• Proprioceptive inputHeavy work input occurs through movement activities but also by using obstacle course equipment such as ladders, ball pits, tumble pits, foam equipment, crawling, animal walks, etc. Each activity offers different motor planning opportunities and different types of body awareness input.
  • Vestibular input crawling, scooting, sliding, jumping, rolling, tumbling, climbing, etc.
  • Visual input Visual processing skills are part of navigating in, through, around, under, over obstacles on a course.
  • Tactile input Moving through a course offers tactile input through movement and manipulation of objects and equipment.
  • Auditory While not always a necessary aspect of sensory obstacle courses, auditory processing can be targeted in obstacle course objectives.

You’ll notice that the first three areas listed are the “big three” sensory systems that calm and regulate the body and play a major role in sensory processing. Because of this, an obstacle course is a great therapy tool and often used in sensory interventions. Sensory obstacle courses can be used as part of a sensory diet.

The Tactile Sensory System is one of the earliest developed senses of the body.  The skin is the largest and the most prevalent organ. The skin performs unique duties for the body.  Most importantly, the skin protects and alerts us to danger and discriminates sensation with regard to location and identification.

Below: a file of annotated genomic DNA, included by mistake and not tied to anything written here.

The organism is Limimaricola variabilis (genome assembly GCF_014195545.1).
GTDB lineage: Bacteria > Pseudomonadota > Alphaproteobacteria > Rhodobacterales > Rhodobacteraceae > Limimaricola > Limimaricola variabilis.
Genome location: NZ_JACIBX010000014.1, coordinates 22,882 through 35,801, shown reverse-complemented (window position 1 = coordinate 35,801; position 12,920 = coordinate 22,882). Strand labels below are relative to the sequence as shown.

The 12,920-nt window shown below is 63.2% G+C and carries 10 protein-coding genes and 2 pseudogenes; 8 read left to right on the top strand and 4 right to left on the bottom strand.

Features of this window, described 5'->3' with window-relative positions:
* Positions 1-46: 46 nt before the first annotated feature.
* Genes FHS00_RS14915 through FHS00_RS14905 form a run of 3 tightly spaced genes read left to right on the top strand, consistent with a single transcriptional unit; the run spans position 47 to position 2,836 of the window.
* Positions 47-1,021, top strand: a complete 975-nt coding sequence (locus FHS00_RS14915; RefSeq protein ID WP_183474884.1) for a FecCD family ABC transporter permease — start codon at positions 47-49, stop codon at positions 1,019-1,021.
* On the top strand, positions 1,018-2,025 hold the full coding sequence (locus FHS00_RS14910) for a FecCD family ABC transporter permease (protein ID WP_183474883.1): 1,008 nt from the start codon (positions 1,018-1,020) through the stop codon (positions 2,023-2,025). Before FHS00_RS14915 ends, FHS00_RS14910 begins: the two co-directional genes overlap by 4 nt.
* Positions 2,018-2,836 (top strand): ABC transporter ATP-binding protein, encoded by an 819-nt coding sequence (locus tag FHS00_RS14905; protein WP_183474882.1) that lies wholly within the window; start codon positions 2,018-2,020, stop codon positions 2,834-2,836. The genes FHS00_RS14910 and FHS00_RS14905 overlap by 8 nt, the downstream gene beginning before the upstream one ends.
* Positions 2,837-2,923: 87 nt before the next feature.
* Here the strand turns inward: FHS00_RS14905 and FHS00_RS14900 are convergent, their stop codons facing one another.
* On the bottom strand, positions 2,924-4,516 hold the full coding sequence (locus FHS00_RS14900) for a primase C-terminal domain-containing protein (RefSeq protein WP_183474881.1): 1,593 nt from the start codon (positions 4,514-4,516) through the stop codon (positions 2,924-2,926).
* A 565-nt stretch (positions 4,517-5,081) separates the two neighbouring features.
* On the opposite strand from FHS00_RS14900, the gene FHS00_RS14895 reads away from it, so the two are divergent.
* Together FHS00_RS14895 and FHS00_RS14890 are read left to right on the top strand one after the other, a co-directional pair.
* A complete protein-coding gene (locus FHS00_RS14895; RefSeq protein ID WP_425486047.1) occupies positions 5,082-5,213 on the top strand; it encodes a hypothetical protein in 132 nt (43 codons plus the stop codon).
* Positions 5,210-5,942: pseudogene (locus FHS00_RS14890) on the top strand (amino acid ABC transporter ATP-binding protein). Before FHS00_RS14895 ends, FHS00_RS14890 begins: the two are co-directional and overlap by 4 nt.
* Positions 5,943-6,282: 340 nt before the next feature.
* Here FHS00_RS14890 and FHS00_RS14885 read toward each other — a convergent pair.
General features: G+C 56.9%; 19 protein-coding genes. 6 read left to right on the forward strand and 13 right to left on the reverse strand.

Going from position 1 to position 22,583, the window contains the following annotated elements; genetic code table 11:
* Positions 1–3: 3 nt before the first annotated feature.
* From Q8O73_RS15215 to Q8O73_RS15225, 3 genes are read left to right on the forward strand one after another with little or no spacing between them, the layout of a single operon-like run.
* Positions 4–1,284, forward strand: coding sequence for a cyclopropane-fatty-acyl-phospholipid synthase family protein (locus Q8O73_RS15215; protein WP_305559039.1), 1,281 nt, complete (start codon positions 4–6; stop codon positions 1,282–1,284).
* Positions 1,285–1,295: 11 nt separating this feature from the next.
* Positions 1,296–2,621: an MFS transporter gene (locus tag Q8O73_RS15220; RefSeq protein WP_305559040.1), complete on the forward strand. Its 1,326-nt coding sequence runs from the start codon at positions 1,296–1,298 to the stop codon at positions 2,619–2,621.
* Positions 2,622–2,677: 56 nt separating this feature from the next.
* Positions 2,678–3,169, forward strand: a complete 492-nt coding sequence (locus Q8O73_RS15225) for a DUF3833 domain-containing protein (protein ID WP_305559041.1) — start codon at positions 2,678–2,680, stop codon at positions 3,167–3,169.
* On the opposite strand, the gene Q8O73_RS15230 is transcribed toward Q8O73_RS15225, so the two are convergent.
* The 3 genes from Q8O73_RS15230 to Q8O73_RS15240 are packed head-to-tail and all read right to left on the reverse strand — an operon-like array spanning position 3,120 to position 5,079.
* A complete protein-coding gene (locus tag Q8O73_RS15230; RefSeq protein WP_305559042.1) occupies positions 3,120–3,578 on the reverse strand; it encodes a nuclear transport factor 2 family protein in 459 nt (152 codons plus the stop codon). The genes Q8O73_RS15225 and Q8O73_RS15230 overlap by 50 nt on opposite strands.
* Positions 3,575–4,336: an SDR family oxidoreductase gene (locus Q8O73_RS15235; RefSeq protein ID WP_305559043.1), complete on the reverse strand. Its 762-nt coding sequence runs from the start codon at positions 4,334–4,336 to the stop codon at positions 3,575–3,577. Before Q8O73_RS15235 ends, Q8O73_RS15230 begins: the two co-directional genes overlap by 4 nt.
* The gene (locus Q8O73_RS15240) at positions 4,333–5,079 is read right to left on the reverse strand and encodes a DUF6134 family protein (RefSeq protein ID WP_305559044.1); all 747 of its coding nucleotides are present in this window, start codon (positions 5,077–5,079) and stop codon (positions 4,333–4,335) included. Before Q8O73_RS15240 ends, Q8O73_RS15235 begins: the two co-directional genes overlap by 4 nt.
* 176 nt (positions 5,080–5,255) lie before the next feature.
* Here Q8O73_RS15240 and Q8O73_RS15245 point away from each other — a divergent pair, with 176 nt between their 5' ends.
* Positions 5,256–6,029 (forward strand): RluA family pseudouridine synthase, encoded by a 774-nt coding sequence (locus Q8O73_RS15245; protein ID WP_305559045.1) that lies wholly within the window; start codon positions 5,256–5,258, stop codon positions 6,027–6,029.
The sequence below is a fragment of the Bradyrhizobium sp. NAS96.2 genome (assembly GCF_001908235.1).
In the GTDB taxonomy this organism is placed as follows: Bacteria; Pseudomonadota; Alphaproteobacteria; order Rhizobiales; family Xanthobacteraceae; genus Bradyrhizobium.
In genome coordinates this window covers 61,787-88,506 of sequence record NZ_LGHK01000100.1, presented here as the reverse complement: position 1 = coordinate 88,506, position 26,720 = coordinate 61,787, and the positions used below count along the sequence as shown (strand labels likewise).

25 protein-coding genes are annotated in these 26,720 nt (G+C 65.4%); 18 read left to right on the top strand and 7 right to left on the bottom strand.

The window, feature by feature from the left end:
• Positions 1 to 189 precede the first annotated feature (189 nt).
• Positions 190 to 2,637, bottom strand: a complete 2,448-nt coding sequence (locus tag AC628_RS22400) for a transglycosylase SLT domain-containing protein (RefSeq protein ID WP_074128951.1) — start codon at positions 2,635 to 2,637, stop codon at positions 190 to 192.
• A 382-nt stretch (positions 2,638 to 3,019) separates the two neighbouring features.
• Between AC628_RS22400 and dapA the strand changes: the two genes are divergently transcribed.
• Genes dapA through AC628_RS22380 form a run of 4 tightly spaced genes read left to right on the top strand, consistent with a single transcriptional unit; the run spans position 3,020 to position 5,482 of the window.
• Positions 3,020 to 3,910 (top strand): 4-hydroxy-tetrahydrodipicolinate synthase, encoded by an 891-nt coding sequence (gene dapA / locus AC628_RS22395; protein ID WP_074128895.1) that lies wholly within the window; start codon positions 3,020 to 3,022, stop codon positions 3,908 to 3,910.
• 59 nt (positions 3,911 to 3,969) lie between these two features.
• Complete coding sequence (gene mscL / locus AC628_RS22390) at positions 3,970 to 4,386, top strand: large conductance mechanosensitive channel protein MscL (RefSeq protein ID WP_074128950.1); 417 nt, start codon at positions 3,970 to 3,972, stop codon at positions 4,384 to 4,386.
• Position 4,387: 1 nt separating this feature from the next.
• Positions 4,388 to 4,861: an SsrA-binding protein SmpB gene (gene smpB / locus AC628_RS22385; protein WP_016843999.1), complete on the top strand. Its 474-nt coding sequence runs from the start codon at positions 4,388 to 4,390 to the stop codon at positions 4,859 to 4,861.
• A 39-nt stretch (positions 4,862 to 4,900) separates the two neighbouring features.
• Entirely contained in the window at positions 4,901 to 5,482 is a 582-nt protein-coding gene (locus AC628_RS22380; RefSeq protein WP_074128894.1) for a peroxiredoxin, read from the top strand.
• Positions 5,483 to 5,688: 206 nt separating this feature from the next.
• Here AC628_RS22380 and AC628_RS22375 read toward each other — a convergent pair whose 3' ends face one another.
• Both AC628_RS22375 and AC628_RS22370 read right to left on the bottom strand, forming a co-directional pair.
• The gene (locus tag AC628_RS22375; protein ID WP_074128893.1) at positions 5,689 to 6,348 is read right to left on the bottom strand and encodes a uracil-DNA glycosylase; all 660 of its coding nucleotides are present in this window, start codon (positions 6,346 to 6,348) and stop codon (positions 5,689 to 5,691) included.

These two levels of sensation work together yet are distinctively important.  Discrimination of touch allows us to sense where a sensation is felt on the body.  With discrimination, we are able to discern a fly that lands on our arm. 

The second level of the tactile system alerts us to danger.  It allows us to jump in response to the “fight or flight” response when we perceive a spider crawling on our arm. The information received from the tactile system also includes light touch, pain, temperature, and pressure.

When either of these levels of sensation are disrupted, tactile dysfunction can result.  This presents in many ways, including hypersensitivity to tags in clothing, a dislike of messy play, difficulty with fine motor tasks, a fear of being touched by someone without seeing that touch, a high tolerance of pain, or a need to touch everything and everyone.